24 June 2016. What I anticipated to be an uneventful bus ride from my student residence in Oxford to the city rail station, became one of the first overt experiences of being made to feel like an 'outsider' in Britain.
The driver and two English women, the only people on the bus apart from me, were rejoicing over the outcome of the Brexit vote. Decaffeinated and without earphones to drown myself in music, I had little choice but to listen to their conversation. Soon enough, one of the women turned to me and said to her friend, "Now, we will finally have our country back to ourselves."
This was probably the least threatening expression of the 'insider-outsider' rhetoric that has increasingly gained momentum and voice in the public realm, since Brexit. Saying that the vote to leave the European Union (EU) has led to a rise to racism in this country would be severely naive. Britain, like several diverse countries, has seen various manifestations of xenophobia and racism, for a long time. What is frightening is the air of legitimacy and normalisation that now surrounds racist behaviour, not to mention an implication of impunity.
Several agencies, including the Home Office, reported approximately 41 percent rise in hate crimes in July 2016, compared to the year before. Indians are one among many nationalities and communities that have been targeted. An Indian friend who studies at SOAS recalled her encounter with an elderly woman outside Waitrose in Brunswick, Russell Square, London. "She looked at me and said, 'Go home you fucking nigger!'. It left me feeling very angry, but at the same time, I felt completely disempowered, in that one moment."
This incident busts myths of such events not occurring in "upper-class cosmopolitan areas" or in places, which largely voted to remain within the EU. It also points towards a glaring ignorance about diverse cultures and identities. This was one of the reasons why an entire campaign remotely based on facts emerged victorious — it capitalised on the fear of the unknown and created divisions based on attitudes and opinions about the 'other'.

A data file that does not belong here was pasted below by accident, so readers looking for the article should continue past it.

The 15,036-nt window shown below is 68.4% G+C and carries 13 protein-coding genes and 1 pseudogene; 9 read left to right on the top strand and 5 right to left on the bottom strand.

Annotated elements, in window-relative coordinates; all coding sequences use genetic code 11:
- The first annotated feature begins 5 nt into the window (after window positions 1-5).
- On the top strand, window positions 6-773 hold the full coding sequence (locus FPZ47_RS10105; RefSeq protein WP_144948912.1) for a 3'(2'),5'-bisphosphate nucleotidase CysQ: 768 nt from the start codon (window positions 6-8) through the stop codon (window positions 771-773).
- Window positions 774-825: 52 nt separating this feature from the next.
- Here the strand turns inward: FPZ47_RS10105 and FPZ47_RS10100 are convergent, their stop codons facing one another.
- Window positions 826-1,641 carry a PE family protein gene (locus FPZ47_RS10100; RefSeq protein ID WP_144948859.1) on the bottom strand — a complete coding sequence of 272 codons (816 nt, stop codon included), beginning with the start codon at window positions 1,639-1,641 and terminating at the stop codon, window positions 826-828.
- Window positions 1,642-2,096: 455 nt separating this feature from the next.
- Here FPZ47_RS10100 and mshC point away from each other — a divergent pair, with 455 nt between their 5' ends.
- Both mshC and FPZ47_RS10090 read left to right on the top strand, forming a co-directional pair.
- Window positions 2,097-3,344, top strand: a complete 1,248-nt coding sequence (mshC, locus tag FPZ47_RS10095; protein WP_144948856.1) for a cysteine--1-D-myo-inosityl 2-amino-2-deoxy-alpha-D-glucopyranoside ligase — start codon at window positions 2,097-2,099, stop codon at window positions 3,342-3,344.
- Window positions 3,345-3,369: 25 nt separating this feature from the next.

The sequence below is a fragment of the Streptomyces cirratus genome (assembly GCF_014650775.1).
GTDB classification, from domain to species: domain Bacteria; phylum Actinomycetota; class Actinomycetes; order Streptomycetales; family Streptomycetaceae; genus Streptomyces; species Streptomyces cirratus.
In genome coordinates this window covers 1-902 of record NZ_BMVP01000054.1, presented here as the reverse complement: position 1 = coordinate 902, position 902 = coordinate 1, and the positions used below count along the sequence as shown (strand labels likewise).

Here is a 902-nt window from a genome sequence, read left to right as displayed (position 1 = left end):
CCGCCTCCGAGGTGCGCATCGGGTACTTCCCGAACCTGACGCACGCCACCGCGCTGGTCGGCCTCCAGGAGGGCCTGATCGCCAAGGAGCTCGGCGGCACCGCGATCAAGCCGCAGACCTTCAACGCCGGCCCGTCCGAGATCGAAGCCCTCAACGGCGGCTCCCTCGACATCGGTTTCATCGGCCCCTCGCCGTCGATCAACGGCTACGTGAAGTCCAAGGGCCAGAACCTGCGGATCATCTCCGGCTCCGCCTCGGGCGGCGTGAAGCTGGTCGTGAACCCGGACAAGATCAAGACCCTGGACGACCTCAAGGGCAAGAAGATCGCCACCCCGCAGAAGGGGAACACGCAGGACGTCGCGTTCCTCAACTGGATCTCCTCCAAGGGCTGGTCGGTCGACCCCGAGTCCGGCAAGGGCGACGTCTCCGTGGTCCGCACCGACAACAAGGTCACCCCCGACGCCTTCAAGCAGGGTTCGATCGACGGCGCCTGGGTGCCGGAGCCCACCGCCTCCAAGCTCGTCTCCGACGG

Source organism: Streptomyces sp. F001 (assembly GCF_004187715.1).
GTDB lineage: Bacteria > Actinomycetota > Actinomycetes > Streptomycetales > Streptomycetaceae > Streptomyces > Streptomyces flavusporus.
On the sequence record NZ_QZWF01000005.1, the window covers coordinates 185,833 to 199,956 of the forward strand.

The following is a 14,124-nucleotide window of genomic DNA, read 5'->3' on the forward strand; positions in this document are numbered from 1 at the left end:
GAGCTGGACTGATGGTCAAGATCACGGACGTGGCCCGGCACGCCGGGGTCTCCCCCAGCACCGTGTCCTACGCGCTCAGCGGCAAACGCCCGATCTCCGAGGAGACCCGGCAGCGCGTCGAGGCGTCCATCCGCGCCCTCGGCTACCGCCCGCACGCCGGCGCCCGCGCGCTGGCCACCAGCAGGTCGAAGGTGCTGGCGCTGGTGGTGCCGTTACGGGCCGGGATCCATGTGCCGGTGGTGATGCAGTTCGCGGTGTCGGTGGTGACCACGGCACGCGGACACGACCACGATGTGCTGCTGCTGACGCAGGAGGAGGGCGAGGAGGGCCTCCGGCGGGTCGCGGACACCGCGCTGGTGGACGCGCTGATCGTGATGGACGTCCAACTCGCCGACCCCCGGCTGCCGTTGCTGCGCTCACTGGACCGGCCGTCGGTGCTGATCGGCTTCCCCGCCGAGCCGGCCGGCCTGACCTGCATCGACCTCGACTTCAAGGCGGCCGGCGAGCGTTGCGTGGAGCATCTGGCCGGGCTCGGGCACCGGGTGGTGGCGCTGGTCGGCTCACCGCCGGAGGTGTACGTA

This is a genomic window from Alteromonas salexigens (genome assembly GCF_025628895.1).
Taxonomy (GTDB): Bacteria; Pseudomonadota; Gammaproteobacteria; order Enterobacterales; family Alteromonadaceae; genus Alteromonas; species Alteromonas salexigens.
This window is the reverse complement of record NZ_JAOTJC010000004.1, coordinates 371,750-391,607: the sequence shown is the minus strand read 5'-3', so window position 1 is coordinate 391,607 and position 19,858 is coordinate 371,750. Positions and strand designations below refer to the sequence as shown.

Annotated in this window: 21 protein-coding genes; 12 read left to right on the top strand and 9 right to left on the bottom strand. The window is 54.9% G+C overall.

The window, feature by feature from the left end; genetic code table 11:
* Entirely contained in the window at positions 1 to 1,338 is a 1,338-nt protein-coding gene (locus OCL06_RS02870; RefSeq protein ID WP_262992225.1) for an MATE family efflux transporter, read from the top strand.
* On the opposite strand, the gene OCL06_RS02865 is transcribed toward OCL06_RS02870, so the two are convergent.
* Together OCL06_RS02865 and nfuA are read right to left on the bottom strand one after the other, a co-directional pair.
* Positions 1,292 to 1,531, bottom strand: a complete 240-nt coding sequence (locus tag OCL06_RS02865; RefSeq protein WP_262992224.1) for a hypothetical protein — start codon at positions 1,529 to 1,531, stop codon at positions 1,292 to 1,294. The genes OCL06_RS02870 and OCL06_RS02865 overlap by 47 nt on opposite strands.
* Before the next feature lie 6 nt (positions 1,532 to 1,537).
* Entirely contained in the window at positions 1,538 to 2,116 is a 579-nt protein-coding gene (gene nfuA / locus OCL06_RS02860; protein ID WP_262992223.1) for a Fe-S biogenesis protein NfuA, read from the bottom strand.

As a student, these attacks have been extremely disturbing and worrying. For many of us, they burst the bubbles we were living in. As international students, we arrive in the United Kingdom with valid visas and pay at least twice the fee paid by resident students. The least one can expect is to be treated with dignity, let an inclusive and safe environment that facilitates learning.
I am not making a generalised claim that the whole country is violently racist. That is far from what I am attempting to convey. Where there have been disturbing incidents, there have also been expressions of solidarity. However, the tendency to dismiss this revamped version of racism as merely emerging from lumpen ignorance is dangerous. The excuse of ignorance does not suffice and does injustice to all those from different parts of world who come to the UK with the dream of learning. It individualises a problem that is rooted in the political culture, reflected in Theresa May's views on immigration.
In the wake of May's imminent visit to India, both governments need to ponder over how they can protect students in the UK. Being asked to "go back to where you came from" by passers-by is not what I expected when I saw smiling faces on college application brochures. The idea of 'Great Britain' creates great expectations, which have been crumbling fast in the recent past. It is up to the people of this country, especially policy makers and those in public service, to make efforts to either salvage the situation or revel in regressive isolationism.
Payaswini is a student and Weidenfeld-Hoffmann scholar at the University of Oxford, reading for an MPhil in Political Theory. Her views are her own and do not necessarily reflect those of the International Business Times.